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November 18, 2021

Notary almost loses commission over botched Oath

Filed under: Notary Mistakes — admin @ 8:50 am

A Notary in Maine was talking to me a while back. She said that she gave an Oath rather than giving a choice of an Oath or Affirmation. The Maine Secretary of State threatened to take her notary commission away if she made that mistake again.

I learned this because I gave her a phone quiz. I asked her to give me an Oath for a document that said, “I love starbucks double shot” (which incidentally is not sold in stores currently due to supply chain issues.)

She offered me a choice of an Oath or Affirmation after I had requested an Oath. That is similar to a customer ordering coffee, and then the waiter asking if he wants coffee or tea. He just said that he wanted COFFEE.

The signer has the legal right to choose the Notary act, not the Notary. So, if someone chooses an Oath, then give them their Oath. Most signers are clueless and don’t know what to choose – in that case, offer them a choice.

Would you like an Oath or Affirmation?
Affirmation

Would you like cream or sugar in your affirmation?
Soy milk please.

See how easy that was.

What most people do, including in court these days is to say, “Do you solemnly swear or affirm that…..” This verbiage includes both acts in one, so you don’t have to offer a choice. However, if someone asks for an Oath, and then you say, “Swear or affirm” you are overriding their choice of an Oath, and still offering them a choice after they very clearly made their choice.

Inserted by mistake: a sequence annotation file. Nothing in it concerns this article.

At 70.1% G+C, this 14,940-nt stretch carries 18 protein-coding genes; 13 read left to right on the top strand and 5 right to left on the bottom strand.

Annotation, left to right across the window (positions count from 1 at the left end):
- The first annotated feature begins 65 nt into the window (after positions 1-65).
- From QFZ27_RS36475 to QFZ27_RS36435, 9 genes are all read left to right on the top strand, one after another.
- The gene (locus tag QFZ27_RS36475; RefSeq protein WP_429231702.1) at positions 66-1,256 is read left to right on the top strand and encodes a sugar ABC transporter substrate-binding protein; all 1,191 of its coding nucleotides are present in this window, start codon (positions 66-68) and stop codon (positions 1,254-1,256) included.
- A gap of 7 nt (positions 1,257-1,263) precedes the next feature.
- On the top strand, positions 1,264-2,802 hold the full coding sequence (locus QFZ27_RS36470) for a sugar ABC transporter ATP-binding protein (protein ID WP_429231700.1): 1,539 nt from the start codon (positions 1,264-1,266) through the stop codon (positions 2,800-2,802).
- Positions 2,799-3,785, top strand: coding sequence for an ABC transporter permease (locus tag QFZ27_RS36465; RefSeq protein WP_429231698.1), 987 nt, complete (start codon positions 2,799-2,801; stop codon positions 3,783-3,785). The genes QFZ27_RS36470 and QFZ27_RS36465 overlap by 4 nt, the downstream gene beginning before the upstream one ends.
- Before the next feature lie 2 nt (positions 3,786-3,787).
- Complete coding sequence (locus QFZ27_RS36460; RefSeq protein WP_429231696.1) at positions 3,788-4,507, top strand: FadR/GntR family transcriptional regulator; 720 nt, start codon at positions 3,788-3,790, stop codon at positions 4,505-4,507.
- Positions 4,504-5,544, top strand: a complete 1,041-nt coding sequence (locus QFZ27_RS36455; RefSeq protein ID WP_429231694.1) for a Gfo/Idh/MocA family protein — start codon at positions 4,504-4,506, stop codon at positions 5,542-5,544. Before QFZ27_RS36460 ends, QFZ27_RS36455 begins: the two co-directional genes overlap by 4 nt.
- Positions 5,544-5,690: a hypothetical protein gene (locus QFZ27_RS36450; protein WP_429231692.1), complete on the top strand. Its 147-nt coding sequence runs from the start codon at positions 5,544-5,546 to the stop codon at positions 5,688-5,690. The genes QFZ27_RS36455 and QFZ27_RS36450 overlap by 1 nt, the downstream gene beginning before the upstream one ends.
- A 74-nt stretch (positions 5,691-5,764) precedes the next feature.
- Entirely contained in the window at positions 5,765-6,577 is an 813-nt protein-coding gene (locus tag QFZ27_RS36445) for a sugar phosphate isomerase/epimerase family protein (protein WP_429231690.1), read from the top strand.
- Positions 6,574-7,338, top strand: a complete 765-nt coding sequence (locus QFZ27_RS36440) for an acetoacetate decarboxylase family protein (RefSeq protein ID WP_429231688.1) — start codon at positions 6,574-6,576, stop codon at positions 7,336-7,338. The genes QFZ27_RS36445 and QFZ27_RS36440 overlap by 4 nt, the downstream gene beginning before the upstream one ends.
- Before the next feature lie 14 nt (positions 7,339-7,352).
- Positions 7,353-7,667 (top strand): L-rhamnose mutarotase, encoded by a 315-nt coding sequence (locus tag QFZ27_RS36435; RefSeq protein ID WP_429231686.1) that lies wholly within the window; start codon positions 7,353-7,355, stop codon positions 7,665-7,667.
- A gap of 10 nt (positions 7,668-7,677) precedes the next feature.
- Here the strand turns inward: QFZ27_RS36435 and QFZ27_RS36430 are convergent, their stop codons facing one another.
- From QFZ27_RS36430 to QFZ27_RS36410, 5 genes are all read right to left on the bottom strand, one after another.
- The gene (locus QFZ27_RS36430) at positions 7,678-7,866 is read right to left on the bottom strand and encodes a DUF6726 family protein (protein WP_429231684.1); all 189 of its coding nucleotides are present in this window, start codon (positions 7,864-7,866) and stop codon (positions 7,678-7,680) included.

But, take this seriously, because if you goof, you could lose your commission.

SUMMARY
1. Give the signer a choice of notary acts if they haven’t chosen.
2. Don’t override their choice if they already chose.
3. Bring soy creamer just in case.

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January 22, 2021

Are you dual commissioned? Should you be?

Filed under: (5) State specific — admin @ 1:26 pm

Do you live near a state border? Not all states allow out of state notaries to become a notary in their state but some do. To the best of my knowledge here is a list of states that allow dual commissions, or at least where one of the pairs or multiples of states allows out of state notaries and where we list notaries with multiple commissions.

WA, OR,
WA, ID
ID, MT
MT, ND
KS, MO
NY, NJ
NJ, PA
NE, IA
TN, MS
FL, GA
GA, SC
RI, MA
DC, MD, VA
Possibly More…